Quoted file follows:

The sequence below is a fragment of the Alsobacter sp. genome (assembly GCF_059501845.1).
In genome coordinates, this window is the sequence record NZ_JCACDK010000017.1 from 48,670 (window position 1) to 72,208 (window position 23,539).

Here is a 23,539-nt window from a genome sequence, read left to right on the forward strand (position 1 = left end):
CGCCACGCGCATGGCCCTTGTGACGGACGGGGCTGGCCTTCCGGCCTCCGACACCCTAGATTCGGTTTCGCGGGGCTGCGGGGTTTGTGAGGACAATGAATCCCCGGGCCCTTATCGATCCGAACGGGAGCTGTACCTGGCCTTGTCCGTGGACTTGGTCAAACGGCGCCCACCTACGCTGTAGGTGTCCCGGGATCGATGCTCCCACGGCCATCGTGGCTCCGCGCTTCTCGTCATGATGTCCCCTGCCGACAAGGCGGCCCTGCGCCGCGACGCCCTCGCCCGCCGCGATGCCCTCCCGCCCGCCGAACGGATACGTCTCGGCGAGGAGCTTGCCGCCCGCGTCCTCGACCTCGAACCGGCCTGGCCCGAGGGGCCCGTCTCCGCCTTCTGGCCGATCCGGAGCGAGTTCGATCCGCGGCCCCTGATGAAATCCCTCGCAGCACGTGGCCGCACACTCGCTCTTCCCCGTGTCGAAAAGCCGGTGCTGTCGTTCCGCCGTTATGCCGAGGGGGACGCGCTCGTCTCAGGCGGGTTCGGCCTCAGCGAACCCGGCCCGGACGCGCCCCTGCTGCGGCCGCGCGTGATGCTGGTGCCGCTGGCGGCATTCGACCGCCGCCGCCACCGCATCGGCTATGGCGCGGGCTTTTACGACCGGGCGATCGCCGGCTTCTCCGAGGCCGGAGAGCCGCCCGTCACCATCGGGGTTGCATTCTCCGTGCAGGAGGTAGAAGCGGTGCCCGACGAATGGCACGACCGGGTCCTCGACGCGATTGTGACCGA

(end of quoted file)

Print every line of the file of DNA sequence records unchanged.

The sequence below is a fragment of the Alsobacter sp. genome (assembly GCF_059501845.1).
In genome coordinates, this window is the sequence record NZ_JCACDK010000017.1 from 48,670 (window position 1) to 72,208 (window position 23,539).

Here is a 23,539-nt window from a genome sequence, read left to right on the forward strand (position 1 = left end):
CGCCACGCGCATGGCCCTTGTGACGGACGGGGCTGGCCTTCCGGCCTCCGACACCCTAGATTCGGTTTCGCGGGGCTGCGGGGTTTGTGAGGACAATGAATCCCCGGGCCCTTATCGATCCGAACGGGAGCTGTACCTGGCCTTGTCCGTGGACTTGGTCAAACGGCGCCCACCTACGCTGTAGGTGTCCCGGGATCGATGCTCCCACGGCCATCGTGGCTCCGCGCTTCTCGTCATGATGTCCCCTGCCGACAAGGCGGCCCTGCGCCGCGACGCCCTCGCCCGCCGCGATGCCCTCCCGCCCGCCGAACGGATACGTCTCGGCGAGGAGCTTGCCGCCCGCGTCCTCGACCTCGAACCGGCCTGGCCCGAGGGGCCCGTCTCCGCCTTCTGGCCGATCCGGAGCGAGTTCGATCCGCGGCCCCTGATGAAATCCCTCGCAGCACGTGGCCGCACACTCGCTCTTCCCCGTGTCGAAAAGCCGGTGCTGTCGTTCCGCCGTTATGCCGAGGGGGACGCGCTCGTCTCAGGCGGGTTCGGCCTCAGCGAACCCGGCCCGGACGCGCCCCTGCTGCGGCCGCGCGTGATGCTGGTGCCGCTGGCGGCATTCGACCGCCGCCGCCACCGCATCGGCTATGGCGCGGGCTTTTACGACCGGGCGATCGCCGGCTTCTCCGAGGCCGGAGAGCCGCCCGTCACCATCGGGGTTGCATTCTCCGTGCAGGAGGTAGAAGCGGTGCCCGACGAATGGCACGACCGGGTCCTCGACGCGATTGTGACCGA